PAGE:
Competition Law, State aid and Regulation, part 3

(The third part of a general lecture on competition law, state aid and regulation, separated into three posts: Part 1, Part 2, Part 3.)

Competition Enforcement in the Financial Crisis

What should we make of State aid control? Is it a consistent part of a competition law system? Although it is often difficult to enforce, I think the answer is yes. There is already some recognition of its value in the – far too weak – WTO rules on subsidies, but until State aid laws are seen as important parts of domestic competition laws, I do not think that we are going to see significant multilateral enforcement mechanisms (which is a shame). If you want a consistent system of competition law, however, State aid control should be included to control national and sub-national State aid, and not just aid which has cross-border effects. At first sight, the US Commerce Clause would appear to provide a constitutional basis for that here,(“The central rationale for the rule against discrimination is to prohibit state or municipal laws whose object is local economic protectionism, laws that would excite those jealousies and retaliatory measures the Constitution was designed to prevent”; Toomer v. Witsell, 334 U. S. 385, 403–404 (1948)} but I know very little about US constitutional law so more informed minds may differ.)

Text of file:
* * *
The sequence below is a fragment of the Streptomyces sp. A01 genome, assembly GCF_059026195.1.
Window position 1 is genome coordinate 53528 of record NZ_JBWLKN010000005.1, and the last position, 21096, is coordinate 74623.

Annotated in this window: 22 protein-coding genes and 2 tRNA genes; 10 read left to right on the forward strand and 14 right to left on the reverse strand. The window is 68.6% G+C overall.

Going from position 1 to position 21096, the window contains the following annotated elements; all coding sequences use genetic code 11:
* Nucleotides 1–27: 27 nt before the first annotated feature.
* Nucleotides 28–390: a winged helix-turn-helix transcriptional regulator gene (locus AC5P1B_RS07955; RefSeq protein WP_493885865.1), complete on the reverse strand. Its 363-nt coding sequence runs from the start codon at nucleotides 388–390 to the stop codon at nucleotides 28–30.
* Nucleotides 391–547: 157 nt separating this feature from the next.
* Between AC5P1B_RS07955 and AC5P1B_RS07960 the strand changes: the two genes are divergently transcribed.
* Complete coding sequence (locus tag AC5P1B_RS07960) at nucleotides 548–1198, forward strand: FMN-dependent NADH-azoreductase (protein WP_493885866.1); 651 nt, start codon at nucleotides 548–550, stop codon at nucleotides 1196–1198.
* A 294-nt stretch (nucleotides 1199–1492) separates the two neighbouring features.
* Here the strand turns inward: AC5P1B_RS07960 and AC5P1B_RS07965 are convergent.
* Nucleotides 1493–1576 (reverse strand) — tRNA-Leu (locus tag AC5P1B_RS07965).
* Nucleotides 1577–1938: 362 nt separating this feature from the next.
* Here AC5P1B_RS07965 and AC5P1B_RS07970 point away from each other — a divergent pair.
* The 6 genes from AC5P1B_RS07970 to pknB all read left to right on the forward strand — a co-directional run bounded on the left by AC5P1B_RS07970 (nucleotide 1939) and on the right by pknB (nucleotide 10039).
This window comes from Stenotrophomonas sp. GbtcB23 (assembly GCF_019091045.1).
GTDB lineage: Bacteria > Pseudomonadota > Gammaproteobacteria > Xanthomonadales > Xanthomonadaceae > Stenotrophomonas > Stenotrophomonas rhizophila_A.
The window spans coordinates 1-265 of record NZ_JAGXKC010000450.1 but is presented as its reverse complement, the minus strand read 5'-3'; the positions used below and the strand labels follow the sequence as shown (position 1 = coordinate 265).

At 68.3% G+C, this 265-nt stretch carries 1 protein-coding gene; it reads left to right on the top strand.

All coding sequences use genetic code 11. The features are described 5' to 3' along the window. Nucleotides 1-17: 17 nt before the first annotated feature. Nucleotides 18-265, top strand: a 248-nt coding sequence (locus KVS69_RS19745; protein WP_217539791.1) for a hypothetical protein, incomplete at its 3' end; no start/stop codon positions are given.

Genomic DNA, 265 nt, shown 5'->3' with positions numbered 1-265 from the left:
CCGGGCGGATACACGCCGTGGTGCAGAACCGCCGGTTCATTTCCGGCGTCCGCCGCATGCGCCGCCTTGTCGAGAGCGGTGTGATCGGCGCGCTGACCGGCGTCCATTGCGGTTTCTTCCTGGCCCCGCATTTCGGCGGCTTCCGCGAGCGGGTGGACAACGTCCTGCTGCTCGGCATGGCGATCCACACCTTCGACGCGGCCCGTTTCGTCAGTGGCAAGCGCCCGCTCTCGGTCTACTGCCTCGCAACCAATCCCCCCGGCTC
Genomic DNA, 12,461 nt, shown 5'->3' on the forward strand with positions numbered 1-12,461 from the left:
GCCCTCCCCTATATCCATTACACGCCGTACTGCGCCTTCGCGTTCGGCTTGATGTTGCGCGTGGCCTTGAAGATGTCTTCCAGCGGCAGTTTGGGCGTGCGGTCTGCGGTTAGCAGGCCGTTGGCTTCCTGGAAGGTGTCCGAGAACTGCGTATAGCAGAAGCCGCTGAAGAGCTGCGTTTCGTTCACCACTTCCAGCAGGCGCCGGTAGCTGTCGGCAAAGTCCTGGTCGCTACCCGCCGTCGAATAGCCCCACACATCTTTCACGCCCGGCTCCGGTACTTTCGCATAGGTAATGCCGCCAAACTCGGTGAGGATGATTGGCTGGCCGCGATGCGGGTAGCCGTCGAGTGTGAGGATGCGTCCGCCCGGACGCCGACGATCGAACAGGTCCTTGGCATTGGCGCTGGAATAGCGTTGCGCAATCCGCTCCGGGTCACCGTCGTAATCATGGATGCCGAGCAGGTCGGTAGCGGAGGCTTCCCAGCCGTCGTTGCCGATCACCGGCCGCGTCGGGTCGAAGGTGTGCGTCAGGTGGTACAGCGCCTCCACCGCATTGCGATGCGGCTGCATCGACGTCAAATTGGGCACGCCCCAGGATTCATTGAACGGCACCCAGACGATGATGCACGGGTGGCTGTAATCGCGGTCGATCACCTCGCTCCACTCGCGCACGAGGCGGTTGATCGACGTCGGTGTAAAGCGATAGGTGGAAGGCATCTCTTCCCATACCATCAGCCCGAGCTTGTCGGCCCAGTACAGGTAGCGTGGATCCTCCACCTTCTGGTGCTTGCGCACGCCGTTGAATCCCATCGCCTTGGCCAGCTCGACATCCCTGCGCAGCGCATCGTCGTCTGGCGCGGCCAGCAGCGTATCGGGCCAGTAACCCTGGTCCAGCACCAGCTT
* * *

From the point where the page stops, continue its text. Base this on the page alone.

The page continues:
The present financial crisis has shown the value of the EU’s State aid rules. When he spoke here in September, Professor Jenny gave a number of examples of involvement of the EU competition rules in the financial crisis. The European Commission, as a competition authority, has been deeply involved in state aid issues in relation to the bail out and restructuring of banks; and structural changes (mergers and acquisitions) as well, often with the same banks.

This is complex and ongoing work, but it is worth noting a couple of points where EU and US approaches differ:

– When the Commission has had control over the State aid and merger aspects of the same deals it has been easier to keep the two procedures together and design remedies that are consistent than where State aid and merger control are handled by wholly separate institutions.

– Decisions in the US as to which banks to support and which not to support were largely political; in the EU, there would at least have been some element of legal control over the process;